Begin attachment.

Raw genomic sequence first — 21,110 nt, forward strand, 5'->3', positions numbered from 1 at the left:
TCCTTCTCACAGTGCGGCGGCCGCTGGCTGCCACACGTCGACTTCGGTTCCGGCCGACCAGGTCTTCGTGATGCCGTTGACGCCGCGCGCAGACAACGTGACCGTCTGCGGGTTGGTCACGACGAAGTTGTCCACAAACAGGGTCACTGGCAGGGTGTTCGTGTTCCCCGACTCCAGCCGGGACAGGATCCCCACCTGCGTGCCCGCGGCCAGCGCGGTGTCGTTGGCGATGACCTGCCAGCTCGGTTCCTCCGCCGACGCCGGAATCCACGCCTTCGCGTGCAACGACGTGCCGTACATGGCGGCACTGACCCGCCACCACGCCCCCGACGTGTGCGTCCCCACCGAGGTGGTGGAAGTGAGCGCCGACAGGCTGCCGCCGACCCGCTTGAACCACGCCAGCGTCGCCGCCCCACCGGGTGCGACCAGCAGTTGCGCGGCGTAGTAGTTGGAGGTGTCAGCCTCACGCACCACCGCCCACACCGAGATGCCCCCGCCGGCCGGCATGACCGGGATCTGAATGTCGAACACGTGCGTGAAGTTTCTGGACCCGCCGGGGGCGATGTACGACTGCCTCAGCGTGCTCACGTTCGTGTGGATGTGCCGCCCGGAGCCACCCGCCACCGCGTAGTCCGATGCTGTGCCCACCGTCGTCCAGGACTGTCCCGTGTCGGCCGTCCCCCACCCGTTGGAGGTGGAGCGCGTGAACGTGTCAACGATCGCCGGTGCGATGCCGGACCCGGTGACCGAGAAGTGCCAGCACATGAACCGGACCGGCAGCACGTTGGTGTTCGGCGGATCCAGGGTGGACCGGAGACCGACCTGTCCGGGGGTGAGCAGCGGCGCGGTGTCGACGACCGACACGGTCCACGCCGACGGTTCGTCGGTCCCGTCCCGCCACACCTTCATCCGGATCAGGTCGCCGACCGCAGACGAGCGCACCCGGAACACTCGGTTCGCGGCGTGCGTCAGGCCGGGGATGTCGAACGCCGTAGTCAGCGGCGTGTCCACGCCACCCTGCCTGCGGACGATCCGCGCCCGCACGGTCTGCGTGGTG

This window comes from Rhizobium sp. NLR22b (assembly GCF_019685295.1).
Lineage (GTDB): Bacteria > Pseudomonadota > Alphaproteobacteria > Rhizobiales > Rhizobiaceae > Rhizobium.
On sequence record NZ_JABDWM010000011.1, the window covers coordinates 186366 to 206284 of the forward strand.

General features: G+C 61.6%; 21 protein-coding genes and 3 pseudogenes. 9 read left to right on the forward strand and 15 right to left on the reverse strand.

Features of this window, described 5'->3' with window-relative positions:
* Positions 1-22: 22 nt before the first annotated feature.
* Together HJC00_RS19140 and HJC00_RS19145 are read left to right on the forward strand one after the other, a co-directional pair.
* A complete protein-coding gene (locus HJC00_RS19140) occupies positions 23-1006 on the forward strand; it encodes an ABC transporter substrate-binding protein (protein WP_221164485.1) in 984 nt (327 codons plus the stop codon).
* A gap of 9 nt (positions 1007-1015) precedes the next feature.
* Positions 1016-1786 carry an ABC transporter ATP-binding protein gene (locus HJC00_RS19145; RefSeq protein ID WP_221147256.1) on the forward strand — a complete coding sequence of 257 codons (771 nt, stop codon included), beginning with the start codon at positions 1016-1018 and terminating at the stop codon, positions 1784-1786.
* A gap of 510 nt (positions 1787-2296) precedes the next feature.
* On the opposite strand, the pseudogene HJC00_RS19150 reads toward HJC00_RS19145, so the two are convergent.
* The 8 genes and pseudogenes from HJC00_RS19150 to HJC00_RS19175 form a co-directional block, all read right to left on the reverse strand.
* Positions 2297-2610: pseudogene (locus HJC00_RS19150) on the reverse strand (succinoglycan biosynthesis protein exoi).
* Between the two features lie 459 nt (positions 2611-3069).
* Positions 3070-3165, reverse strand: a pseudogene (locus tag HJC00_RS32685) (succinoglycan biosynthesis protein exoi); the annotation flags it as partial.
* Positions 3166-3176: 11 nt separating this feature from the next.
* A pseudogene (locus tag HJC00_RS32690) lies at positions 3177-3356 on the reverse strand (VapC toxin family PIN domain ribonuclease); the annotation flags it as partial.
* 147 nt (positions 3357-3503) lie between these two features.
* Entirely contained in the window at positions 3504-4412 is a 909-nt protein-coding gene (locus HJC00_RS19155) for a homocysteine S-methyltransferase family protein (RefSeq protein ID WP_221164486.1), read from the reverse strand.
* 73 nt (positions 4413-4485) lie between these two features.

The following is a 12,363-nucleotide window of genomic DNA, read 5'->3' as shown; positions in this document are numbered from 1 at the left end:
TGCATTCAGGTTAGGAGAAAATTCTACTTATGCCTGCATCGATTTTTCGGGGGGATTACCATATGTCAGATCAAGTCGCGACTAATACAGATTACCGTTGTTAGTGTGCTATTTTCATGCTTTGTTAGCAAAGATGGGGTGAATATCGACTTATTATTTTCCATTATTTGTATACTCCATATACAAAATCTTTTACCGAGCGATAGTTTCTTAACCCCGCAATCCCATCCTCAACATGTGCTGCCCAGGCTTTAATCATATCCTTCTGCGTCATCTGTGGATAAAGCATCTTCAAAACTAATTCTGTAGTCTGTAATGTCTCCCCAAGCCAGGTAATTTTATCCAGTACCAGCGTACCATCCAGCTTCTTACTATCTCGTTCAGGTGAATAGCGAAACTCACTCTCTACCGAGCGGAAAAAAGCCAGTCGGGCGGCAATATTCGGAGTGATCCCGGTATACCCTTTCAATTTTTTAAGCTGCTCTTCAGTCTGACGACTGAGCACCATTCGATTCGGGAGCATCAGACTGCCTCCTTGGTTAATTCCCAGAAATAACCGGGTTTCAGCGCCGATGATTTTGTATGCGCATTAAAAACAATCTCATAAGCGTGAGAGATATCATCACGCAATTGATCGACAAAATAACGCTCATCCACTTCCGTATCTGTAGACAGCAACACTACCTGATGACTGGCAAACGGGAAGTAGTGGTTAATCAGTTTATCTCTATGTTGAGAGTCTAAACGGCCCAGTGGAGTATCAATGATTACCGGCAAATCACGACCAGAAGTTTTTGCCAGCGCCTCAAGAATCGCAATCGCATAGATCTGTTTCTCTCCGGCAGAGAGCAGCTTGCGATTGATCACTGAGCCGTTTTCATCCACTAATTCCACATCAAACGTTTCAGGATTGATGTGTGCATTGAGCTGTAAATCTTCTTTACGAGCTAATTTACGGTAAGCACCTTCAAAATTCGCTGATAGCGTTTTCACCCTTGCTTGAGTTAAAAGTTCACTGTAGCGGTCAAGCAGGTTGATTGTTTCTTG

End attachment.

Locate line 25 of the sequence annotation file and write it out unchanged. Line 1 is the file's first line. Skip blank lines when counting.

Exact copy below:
TGCATTCAGGTTAGGAGAAAATTCTACTTATGCCTGCATCGATTTTTCGGGGGGATTACCATATGTCAGATCAAGTCGCGACTAATACAGATTACCGTTGTTAGTGTGCTATTTTCATGCTTTGTTAGCAAAGATGGGGTGAATATCGACTTATTATTTTCCATTATTTGTATACTCCATATACAAAATCTTTTACCGAGCGATAGTTTCTTAACCCCGCAATCCCATCCTCAACATGTGCTGCCCAGGCTTTAATCATATCCTTCTGCGTCATCTGTGGATAAAGCATCTTCAAAACTAATTCTGTAGTCTGTAATGTCTCCCCAAGCCAGGTAATTTTATCCAGTACCAGCGTACCATCCAGCTTCTTACTATCTCGTTCAGGTGAATAGCGAAACTCACTCTCTACCGAGCGGAAAAAAGCCAGTCGGGCGGCAATATTCGGAGTGATCCCGGTATACCCTTTCAATTTTTTAAGCTGCTCTTCAGTCTGACGACTGAGCACCATTCGATTCGGGAGCATCAGACTGCCTCCTTGGTTAATTCCCAGAAATAACCGGGTTTCAGCGCCGATGATTTTGTATGCGCATTAAAAACAATCTCATAAGCGTGAGAGATATCATCACGCAATTGATCGACAAAATAACGCTCATCCACTTCCGTATCTGTAGACAGCAACACTACCTGATGACTGGCAAACGGGAAGTAGTGGTTAATCAGTTTATCTCTATGTTGAGAGTCTAAACGGCCCAGTGGAGTATCAATGATTACCGGCAAATCACGACCAGAAGTTTTTGCCAGCGCCTCAAGAATCGCAATCGCATAGATCTGTTTCTCTCCGGCAGAGAGCAGCTTGCGATTGATCACTGAGCCGTTTTCATCCACTAATTCCACATCAAACGTTTCAGGATTGATGTGTGCATTGAGCTGTAAATCTTCTTTACGAGCTAATTTACGGTAAGCACCTTCAAAATTCGCTGATAGCGTTTTCACCCTTGCTTGAGTTAAAAGTTCACTGTAGCGGTCAAGCAGGTTGATTGTTTCTTG